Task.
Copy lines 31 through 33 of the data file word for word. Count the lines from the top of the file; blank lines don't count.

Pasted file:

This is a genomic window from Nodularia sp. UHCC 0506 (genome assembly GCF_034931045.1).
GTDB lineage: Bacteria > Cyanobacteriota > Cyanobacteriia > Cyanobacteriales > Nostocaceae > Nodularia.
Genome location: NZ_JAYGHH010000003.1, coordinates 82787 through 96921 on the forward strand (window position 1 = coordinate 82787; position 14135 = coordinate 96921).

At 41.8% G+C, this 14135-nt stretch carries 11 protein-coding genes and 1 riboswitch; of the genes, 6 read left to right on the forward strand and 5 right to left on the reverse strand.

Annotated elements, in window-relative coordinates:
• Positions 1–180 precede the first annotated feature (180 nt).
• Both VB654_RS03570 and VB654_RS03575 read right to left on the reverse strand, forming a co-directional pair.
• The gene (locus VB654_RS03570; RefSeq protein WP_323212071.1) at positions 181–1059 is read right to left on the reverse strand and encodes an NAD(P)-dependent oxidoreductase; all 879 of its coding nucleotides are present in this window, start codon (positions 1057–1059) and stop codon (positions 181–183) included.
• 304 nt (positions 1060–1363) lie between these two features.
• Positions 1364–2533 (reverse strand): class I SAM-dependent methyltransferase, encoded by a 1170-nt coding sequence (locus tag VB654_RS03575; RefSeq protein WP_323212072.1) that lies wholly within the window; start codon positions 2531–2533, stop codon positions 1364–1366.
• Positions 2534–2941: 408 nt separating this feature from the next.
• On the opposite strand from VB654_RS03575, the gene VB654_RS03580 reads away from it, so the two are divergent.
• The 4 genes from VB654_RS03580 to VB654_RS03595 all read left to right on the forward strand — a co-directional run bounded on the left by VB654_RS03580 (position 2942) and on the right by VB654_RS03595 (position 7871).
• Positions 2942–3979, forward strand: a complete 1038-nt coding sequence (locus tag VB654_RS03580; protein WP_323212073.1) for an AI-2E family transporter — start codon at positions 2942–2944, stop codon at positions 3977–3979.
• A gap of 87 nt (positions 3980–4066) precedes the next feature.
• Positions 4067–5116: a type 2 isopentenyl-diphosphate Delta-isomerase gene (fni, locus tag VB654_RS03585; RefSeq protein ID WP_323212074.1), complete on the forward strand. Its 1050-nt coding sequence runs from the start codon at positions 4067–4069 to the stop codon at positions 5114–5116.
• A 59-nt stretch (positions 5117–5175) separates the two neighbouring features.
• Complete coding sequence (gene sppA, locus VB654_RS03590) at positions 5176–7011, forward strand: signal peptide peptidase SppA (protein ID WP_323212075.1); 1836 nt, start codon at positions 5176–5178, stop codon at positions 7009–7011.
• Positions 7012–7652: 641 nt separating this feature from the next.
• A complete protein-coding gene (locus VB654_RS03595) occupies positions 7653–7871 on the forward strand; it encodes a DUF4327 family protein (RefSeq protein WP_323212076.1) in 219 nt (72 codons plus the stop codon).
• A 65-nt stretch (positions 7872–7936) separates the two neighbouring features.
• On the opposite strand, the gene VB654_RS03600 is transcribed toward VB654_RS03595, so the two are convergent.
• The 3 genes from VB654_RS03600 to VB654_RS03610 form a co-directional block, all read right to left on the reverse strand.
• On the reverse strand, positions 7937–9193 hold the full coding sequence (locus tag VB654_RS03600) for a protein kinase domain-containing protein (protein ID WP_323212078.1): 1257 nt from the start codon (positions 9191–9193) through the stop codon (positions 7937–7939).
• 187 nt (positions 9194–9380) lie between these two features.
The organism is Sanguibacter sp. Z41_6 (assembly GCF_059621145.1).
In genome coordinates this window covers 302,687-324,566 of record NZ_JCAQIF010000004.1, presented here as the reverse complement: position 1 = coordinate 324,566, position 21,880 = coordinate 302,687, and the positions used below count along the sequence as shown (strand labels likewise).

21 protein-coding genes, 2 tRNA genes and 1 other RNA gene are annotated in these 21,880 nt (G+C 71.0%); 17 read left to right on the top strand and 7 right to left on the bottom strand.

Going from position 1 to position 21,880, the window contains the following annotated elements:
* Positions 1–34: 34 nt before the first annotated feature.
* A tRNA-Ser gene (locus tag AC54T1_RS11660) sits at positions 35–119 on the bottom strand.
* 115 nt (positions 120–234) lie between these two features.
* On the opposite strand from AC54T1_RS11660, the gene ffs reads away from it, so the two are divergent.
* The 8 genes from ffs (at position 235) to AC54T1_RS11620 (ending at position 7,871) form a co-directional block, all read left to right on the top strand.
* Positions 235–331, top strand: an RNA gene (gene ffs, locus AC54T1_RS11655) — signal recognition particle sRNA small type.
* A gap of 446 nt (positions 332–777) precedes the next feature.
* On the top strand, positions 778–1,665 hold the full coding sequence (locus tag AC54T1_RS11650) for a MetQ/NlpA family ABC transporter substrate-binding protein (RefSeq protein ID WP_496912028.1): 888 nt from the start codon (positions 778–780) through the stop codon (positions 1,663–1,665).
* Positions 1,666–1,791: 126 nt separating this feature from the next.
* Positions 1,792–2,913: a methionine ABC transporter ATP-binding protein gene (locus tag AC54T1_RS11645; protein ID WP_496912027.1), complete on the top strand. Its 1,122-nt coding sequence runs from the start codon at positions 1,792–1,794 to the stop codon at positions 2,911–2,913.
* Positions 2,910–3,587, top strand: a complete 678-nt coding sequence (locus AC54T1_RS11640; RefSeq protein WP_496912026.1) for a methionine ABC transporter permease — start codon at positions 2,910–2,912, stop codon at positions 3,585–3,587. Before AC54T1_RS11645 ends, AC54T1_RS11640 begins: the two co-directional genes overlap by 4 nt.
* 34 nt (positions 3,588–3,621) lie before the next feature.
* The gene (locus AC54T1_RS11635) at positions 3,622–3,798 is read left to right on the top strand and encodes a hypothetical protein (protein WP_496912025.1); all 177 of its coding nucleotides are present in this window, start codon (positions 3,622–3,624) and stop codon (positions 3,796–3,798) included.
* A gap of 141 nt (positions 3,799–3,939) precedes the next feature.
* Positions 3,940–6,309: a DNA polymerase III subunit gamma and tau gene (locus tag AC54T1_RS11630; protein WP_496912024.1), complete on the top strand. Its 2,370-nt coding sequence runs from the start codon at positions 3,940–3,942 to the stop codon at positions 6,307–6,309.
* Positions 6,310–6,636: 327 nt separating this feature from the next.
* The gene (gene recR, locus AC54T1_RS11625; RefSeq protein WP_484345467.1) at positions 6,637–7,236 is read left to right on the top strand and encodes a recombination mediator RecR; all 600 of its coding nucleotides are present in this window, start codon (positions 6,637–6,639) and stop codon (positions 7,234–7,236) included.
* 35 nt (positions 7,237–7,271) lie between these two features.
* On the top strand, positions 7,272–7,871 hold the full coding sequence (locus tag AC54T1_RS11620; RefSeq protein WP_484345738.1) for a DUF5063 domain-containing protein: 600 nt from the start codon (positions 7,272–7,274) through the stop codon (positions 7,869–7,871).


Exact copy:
* A tRNA-Ser gene (locus tag AC54T1_RS11660) sits at positions 35–119 on the bottom strand.
* 115 nt (positions 120–234) lie between these two features.
* On the opposite strand from AC54T1_RS11660, the gene ffs reads away from it, so the two are divergent.